Friday, July 19, 2013

Flippable Topics for AP Psychology

Flipping the Psychology Classroom: Strategies for Active Learning
Amy C. Fineburg, PhD – APAC 2013

These topics are good to use to assign for students to read their textbook or watch instructional videos on their own. 

Flippable Topics for AP Psychology:

History & Approaches
            Early schools of thought in psychology
            Famous early psychologists

Research Methods
            Operational definitions
            The normal curve

Biological Bases of Behavior
            Action potentials
            Structure of the nervous system
            Structures in the brain        

Sensation & Perception
            Signal detection theory
            Anatomy of the sense organs
            Gestalt principles
            Monocular depth cues

States of Consciousness
            Theories of hypnosis
            REM sleep
            Theories of dreams
            The psychology of addiction
            Neurotransmitters and drugs

            Basic principles of classical conditioning
            Basic principles of operant conditioning

            Heuristics and algorithms
            Basics of language

Motivation & Emotion
            Theories of motivation
            Hormones of eating
            Theories of emotion
            General adaptation syndrome

Developmental Psychology
            Milestone of development
            Assimilation and accommodation
            Parenting styles
            Freud’s theory of personality
            Reciprocal determinism

Testing & Individual Differences
            Reliability and validity
            Stereotype threat

Abnormal Behavior
            Each category of disorders

Treatment of Abnormal Behavior

Social Psychology
            Cognitive dissonance theory
            Social facilitation and loafing
            Groupthink versus conformity

AP Annual Conference Presentation 2013 - Flipping the Psychology Classroom

Friday, April 27, 2012

Why Video Teaching is Not a Shiny Panacea

Everyone wants a "good teacher." Michelle Rhee shouts to anyone who will listen to her (and she commands quite a crowd, mind you) that "three good teachers in a row" will make a significant difference in the lives of kids, regardless of any other variable. Pretty strong words. People are asking the very good question of "what makes a good teacher?" Is it content knowledge? A dynamic personality? Tenure? Student gains over time? Whoever answers this question in a satisfactory, measurable way will be viewed as the Second Coming of John Dewey, for sure.

Remember your most favorite classroom experience? The teacher probably possessed three main qualities:

  1. Strong grasp of the content
  2. Ability to relate information to novices that inspires desire to learn more, and 
  3. Intuitive managerial skills. 

But even this best teacher of yours likely struggled to engage students each and every day. Usually, good teachers mix it up each day or week by using a little bit of this (perhaps lecture or note-taking exercises) and a little bit of that (some group work or a game) and even a little bit of something else (maybe a student-directed long-term research project or some journal writing). What all good teachers realize, usually with some classroom experience under their belts, is that the same way of learning over and over will lead to boredom and restlessness, regardless of how innovative or engaging or proven the method is. Routine in teaching is to be avoided.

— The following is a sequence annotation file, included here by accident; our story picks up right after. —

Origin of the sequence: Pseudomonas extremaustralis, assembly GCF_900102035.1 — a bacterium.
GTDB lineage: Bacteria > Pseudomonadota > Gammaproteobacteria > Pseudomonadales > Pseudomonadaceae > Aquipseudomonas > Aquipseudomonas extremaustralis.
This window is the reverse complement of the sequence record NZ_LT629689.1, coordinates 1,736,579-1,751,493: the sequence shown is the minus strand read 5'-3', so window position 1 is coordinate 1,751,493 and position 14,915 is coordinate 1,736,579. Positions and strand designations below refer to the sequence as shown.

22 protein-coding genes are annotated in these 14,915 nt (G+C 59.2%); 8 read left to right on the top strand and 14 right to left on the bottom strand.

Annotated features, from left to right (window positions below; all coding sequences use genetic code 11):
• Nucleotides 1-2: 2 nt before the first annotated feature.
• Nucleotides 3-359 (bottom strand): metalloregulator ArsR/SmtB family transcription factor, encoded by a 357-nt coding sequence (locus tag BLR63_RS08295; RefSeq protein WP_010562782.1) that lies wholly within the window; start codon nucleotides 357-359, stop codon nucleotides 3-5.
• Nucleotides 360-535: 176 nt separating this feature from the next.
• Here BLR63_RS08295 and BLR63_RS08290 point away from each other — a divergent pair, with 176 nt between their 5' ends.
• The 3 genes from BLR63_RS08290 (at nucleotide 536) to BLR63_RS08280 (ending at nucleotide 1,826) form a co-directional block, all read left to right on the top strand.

Two "revolutions" in teaching and learning have caught my eye lately. Both are touting their methods as the Way To Teach All Kids and The Future Of Education. While I think these methods can be done very well and effectively, viewing them as a panacea for what ails us in schools is likely going to disappoint everyone eventually.

The first revolution is the Khan Academy, which features a guy named Sal Khan who puts together videos of him teaching lessons on everything from history to art to physics. Sal has an easygoing way about him, and he does explain ideas really well to novices. He got his start by doing some vidcasts on basic algebra for a cousin who lived on the other side of the country. Those videos helped her do well in her algebra class, and they became a hit on YouTube. So, Sal quit his job as a hedge-fund manager and started Khan Academy, which boasts over 143 million lessons delivered so far.

In a recent 60 Minutes piece, we see Sal at his computer, creating a podcast with colorful, hand-drawn graphics of various lessons in different disciplines. Sal says that when he is teaching about a subject that he is not as up-to-date on, he will get "like 5 textbooks" (like any good teacher) and study up before he gives his lesson. He says his lessons work because of his humanity - showing people the "real time" workings of problem and how the solution is sometimes messy. He hopes that one day, teachers will be able to allow their students to work on Khan Academy videos at their own pace. He sees his videos as "taking the passivity out of the classroom" as students work enthusiastically on the video modules to earn badges that prove their learning.